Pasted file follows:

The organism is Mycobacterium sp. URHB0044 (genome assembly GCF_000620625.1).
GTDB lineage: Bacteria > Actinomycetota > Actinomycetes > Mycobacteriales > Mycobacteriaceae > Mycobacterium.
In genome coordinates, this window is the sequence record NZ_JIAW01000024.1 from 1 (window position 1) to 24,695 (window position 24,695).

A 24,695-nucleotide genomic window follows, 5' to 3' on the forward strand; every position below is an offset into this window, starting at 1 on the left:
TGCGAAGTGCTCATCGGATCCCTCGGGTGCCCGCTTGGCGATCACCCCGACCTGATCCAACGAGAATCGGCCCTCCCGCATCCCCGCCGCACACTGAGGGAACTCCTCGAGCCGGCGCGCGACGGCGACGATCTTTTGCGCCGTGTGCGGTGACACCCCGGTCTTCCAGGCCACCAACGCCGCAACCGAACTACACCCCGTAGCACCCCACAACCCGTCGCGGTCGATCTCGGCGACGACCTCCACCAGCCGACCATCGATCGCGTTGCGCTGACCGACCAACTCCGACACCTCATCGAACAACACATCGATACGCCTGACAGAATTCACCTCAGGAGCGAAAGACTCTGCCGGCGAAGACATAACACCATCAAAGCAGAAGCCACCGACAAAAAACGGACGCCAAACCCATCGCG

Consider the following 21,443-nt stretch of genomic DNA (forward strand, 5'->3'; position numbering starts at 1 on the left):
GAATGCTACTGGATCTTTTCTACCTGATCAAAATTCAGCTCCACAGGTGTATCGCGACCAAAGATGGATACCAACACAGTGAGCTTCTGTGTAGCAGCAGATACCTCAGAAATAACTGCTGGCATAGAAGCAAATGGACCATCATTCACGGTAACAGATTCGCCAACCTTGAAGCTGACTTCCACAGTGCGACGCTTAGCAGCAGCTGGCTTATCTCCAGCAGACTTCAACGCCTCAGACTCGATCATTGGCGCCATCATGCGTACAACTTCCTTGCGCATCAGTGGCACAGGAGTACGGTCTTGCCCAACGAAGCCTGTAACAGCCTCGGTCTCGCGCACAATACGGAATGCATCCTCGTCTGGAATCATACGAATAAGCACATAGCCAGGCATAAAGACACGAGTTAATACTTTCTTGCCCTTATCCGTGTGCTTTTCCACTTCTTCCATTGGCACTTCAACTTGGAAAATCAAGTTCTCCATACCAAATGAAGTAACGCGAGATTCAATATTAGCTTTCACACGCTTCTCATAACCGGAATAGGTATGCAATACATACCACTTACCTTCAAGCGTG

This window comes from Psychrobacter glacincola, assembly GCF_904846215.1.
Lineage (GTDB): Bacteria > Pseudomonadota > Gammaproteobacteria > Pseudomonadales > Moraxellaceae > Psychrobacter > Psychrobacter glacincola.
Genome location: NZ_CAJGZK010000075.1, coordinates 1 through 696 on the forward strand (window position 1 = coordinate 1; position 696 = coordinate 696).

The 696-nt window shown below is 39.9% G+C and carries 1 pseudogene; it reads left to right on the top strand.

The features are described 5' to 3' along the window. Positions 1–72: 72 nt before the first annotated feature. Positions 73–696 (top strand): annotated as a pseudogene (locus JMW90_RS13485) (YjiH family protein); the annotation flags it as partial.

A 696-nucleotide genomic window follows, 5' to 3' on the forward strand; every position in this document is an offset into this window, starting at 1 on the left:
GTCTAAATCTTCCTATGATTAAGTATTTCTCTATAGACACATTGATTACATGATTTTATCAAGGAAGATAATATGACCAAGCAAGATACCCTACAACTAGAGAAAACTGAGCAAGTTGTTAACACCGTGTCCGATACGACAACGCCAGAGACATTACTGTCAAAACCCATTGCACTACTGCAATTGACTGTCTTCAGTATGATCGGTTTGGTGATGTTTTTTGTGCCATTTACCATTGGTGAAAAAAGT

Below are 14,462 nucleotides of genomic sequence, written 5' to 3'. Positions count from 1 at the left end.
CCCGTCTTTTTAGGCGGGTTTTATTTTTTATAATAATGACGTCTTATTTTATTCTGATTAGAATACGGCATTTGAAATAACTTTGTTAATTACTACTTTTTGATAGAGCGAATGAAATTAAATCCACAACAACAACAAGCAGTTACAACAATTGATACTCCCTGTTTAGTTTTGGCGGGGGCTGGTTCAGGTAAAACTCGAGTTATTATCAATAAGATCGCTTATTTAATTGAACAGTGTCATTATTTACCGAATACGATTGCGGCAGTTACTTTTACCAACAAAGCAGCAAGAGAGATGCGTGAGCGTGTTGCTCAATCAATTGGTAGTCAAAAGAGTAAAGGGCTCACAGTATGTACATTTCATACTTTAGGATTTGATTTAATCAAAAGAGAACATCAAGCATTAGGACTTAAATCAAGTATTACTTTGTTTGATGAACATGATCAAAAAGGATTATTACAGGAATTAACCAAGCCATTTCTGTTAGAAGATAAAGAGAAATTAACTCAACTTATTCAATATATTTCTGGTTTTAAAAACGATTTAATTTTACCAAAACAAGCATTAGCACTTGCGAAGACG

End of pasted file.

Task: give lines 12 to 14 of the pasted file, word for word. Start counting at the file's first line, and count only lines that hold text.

The features are described 5' to 3' along the window. Positions 1–72: 72 nt before the first annotated feature. Positions 73–696 (top strand): annotated as a pseudogene (locus JMW90_RS13485) (YjiH family protein); the annotation flags it as partial.

A 696-nucleotide genomic window follows, 5' to 3' on the forward strand; every position in this document is an offset into this window, starting at 1 on the left:
GTCTAAATCTTCCTATGATTAAGTATTTCTCTATAGACACATTGATTACATGATTTTATCAAGGAAGATAATATGACCAAGCAAGATACCCTACAACTAGAGAAAACTGAGCAAGTTGTTAACACCGTGTCCGATACGACAACGCCAGAGACATTACTGTCAAAACCCATTGCACTACTGCAATTGACTGTCTTCAGTATGATCGGTTTGGTGATGTTTTTTGTGCCATTTACCATTGGTGAAAAAAGT